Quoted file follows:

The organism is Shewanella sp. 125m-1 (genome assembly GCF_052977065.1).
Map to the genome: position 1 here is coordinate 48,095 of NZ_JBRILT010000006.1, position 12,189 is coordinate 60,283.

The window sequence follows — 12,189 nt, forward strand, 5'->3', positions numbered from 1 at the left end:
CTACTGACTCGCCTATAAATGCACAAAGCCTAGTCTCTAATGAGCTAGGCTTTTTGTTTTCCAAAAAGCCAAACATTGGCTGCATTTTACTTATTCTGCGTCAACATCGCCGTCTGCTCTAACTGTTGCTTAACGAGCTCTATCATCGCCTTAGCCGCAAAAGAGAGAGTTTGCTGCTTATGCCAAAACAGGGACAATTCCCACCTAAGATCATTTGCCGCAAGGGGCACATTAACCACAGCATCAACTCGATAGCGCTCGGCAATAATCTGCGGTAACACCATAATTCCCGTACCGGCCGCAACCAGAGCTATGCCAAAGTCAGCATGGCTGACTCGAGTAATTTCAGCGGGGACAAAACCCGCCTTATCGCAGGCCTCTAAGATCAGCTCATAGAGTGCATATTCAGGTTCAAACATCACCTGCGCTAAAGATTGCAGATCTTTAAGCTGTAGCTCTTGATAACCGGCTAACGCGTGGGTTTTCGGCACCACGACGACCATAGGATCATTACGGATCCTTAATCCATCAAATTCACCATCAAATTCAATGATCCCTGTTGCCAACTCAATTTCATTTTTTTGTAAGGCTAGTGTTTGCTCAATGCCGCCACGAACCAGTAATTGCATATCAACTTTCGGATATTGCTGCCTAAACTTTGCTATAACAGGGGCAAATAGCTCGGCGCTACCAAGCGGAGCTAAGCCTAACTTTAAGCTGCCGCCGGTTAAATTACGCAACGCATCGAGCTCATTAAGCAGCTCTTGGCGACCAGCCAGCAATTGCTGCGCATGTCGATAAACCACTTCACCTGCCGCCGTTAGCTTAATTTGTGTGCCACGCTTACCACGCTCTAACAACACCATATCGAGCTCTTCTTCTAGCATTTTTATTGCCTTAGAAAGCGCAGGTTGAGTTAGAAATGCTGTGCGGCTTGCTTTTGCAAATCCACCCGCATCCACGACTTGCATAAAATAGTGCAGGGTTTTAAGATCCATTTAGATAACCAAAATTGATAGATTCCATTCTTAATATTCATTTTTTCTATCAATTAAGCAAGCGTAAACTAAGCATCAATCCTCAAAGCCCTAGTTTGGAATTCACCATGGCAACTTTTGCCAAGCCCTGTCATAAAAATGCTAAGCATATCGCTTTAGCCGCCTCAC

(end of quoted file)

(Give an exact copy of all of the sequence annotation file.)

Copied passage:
The organism is Shewanella sp. 125m-1 (genome assembly GCF_052977065.1).
Map to the genome: position 1 here is coordinate 48,095 of NZ_JBRILT010000006.1, position 12,189 is coordinate 60,283.

The window sequence follows — 12,189 nt, forward strand, 5'->3', positions numbered from 1 at the left end:
CTACTGACTCGCCTATAAATGCACAAAGCCTAGTCTCTAATGAGCTAGGCTTTTTGTTTTCCAAAAAGCCAAACATTGGCTGCATTTTACTTATTCTGCGTCAACATCGCCGTCTGCTCTAACTGTTGCTTAACGAGCTCTATCATCGCCTTAGCCGCAAAAGAGAGAGTTTGCTGCTTATGCCAAAACAGGGACAATTCCCACCTAAGATCATTTGCCGCAAGGGGCACATTAACCACAGCATCAACTCGATAGCGCTCGGCAATAATCTGCGGTAACACCATAATTCCCGTACCGGCCGCAACCAGAGCTATGCCAAAGTCAGCATGGCTGACTCGAGTAATTTCAGCGGGGACAAAACCCGCCTTATCGCAGGCCTCTAAGATCAGCTCATAGAGTGCATATTCAGGTTCAAACATCACCTGCGCTAAAGATTGCAGATCTTTAAGCTGTAGCTCTTGATAACCGGCTAACGCGTGGGTTTTCGGCACCACGACGACCATAGGATCATTACGGATCCTTAATCCATCAAATTCACCATCAAATTCAATGATCCCTGTTGCCAACTCAATTTCATTTTTTTGTAAGGCTAGTGTTTGCTCAATGCCGCCACGAACCAGTAATTGCATATCAACTTTCGGATATTGCTGCCTAAACTTTGCTATAACAGGGGCAAATAGCTCGGCGCTACCAAGCGGAGCTAAGCCTAACTTTAAGCTGCCGCCGGTTAAATTACGCAACGCATCGAGCTCATTAAGCAGCTCTTGGCGACCAGCCAGCAATTGCTGCGCATGTCGATAAACCACTTCACCTGCCGCCGTTAGCTTAATTTGTGTGCCACGCTTACCACGCTCTAACAACACCATATCGAGCTCTTCTTCTAGCATTTTTATTGCCTTAGAAAGCGCAGGTTGAGTTAGAAATGCTGTGCGGCTTGCTTTTGCAAATCCACCCGCATCCACGACTTGCATAAAATAGTGCAGGGTTTTAAGATCCATTTAGATAACCAAAATTGATAGATTCCATTCTTAATATTCATTTTTTCTATCAATTAAGCAAGCGTAAACTAAGCATCAATCCTCAAAGCCCTAGTTTGGAATTCACCATGGCAACTTTTGCCAAGCCCTGTCATAAAAATGCTAAGCATATCGCTTTAGCCGCCTCAC